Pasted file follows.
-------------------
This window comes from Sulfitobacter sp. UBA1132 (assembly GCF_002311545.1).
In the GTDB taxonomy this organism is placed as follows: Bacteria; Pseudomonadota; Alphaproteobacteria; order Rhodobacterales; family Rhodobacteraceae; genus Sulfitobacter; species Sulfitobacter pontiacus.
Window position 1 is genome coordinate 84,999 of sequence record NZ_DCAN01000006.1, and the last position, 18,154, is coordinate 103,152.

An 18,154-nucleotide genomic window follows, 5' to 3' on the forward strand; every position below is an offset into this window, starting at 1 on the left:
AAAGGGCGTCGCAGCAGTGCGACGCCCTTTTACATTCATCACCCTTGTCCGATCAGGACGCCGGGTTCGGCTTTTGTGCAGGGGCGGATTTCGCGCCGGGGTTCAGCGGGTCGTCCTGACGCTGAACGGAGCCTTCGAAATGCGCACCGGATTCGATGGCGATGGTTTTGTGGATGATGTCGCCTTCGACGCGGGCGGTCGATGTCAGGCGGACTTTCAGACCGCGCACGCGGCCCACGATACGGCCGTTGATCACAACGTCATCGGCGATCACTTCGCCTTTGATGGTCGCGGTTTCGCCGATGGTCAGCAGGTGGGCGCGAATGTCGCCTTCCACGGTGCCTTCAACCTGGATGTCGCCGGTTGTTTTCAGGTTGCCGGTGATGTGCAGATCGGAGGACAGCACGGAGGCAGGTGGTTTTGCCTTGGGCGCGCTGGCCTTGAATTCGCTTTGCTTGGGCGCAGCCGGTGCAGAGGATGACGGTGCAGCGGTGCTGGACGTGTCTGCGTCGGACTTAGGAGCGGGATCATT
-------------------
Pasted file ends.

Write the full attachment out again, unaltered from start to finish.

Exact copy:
This window comes from Sulfitobacter sp. UBA1132 (assembly GCF_002311545.1).
In the GTDB taxonomy this organism is placed as follows: Bacteria; Pseudomonadota; Alphaproteobacteria; order Rhodobacterales; family Rhodobacteraceae; genus Sulfitobacter; species Sulfitobacter pontiacus.
Window position 1 is genome coordinate 84,999 of sequence record NZ_DCAN01000006.1, and the last position, 18,154, is coordinate 103,152.

An 18,154-nucleotide genomic window follows, 5' to 3' on the forward strand; every position below is an offset into this window, starting at 1 on the left:
AAAGGGCGTCGCAGCAGTGCGACGCCCTTTTACATTCATCACCCTTGTCCGATCAGGACGCCGGGTTCGGCTTTTGTGCAGGGGCGGATTTCGCGCCGGGGTTCAGCGGGTCGTCCTGACGCTGAACGGAGCCTTCGAAATGCGCACCGGATTCGATGGCGATGGTTTTGTGGATGATGTCGCCTTCGACGCGGGCGGTCGATGTCAGGCGGACTTTCAGACCGCGCACGCGGCCCACGATACGGCCGTTGATCACAACGTCATCGGCGATCACTTCGCCTTTGATGGTCGCGGTTTCGCCGATGGTCAGCAGGTGGGCGCGAATGTCGCCTTCCACGGTGCCTTCAACCTGGATGTCGCCGGTTGTTTTCAGGTTGCCGGTGATGTGCAGATCGGAGGACAGCACGGAGGCAGGTGGTTTTGCCTTGGGCGCGCTGGCCTTGAATTCGCTTTGCTTGGGCGCAGCCGGTGCAGAGGATGACGGTGCAGCGGTGCTGGACGTGTCTGCGTCGGACTTAGGAGCGGGATCATT